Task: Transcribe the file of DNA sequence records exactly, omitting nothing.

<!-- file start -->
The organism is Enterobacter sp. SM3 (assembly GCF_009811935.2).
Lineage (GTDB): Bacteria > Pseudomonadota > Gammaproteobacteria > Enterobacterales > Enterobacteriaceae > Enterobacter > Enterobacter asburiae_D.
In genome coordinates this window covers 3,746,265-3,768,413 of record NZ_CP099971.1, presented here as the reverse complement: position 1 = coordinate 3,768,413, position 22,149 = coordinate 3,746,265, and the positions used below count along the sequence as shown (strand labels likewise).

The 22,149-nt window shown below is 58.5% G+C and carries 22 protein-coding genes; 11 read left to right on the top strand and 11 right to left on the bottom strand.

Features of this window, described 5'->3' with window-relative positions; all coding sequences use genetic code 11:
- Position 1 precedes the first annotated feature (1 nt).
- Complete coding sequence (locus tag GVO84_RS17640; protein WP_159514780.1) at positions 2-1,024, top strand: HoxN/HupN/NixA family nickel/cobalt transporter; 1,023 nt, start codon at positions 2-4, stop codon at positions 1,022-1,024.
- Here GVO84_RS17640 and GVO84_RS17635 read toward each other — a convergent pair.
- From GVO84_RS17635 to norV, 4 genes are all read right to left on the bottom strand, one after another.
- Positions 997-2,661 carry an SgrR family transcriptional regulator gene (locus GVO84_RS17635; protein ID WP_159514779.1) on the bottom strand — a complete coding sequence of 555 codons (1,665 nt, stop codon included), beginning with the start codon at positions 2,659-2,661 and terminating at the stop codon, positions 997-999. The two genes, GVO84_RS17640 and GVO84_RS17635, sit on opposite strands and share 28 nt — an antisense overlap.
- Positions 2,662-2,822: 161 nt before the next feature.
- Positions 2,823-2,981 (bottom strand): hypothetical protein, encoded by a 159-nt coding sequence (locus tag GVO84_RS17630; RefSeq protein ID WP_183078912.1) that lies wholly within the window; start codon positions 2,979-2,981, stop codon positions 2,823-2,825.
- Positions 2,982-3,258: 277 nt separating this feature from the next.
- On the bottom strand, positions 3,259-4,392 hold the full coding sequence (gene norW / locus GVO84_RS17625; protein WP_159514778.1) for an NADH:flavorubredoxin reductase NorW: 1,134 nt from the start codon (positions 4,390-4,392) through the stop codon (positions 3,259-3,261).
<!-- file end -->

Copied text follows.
The organism is Enterobacter sp. SM3 (assembly GCF_009811935.2).
Lineage (GTDB): Bacteria > Pseudomonadota > Gammaproteobacteria > Enterobacterales > Enterobacteriaceae > Enterobacter > Enterobacter asburiae_D.
In genome coordinates this window covers 3,746,265-3,768,413 of record NZ_CP099971.1, presented here as the reverse complement: position 1 = coordinate 3,768,413, position 22,149 = coordinate 3,746,265, and the positions used below count along the sequence as shown (strand labels likewise).

The 22,149-nt window shown below is 58.5% G+C and carries 22 protein-coding genes; 11 read left to right on the top strand and 11 right to left on the bottom strand.

Features of this window, described 5'->3' with window-relative positions; all coding sequences use genetic code 11:
- Position 1 precedes the first annotated feature (1 nt).
- Complete coding sequence (locus tag GVO84_RS17640; protein WP_159514780.1) at positions 2-1,024, top strand: HoxN/HupN/NixA family nickel/cobalt transporter; 1,023 nt, start codon at positions 2-4, stop codon at positions 1,022-1,024.
- Here GVO84_RS17640 and GVO84_RS17635 read toward each other — a convergent pair.
- From GVO84_RS17635 to norV, 4 genes are all read right to left on the bottom strand, one after another.
- Positions 997-2,661 carry an SgrR family transcriptional regulator gene (locus GVO84_RS17635; protein ID WP_159514779.1) on the bottom strand — a complete coding sequence of 555 codons (1,665 nt, stop codon included), beginning with the start codon at positions 2,659-2,661 and terminating at the stop codon, positions 997-999. The two genes, GVO84_RS17640 and GVO84_RS17635, sit on opposite strands and share 28 nt — an antisense overlap.
- Positions 2,662-2,822: 161 nt before the next feature.
- Positions 2,823-2,981 (bottom strand): hypothetical protein, encoded by a 159-nt coding sequence (locus tag GVO84_RS17630; RefSeq protein ID WP_183078912.1) that lies wholly within the window; start codon positions 2,979-2,981, stop codon positions 2,823-2,825.
- Positions 2,982-3,258: 277 nt separating this feature from the next.
- On the bottom strand, positions 3,259-4,392 hold the full coding sequence (gene norW / locus GVO84_RS17625; protein WP_159514778.1) for an NADH:flavorubredoxin reductase NorW: 1,134 nt from the start codon (positions 4,390-4,392) through the stop codon (positions 3,259-3,261).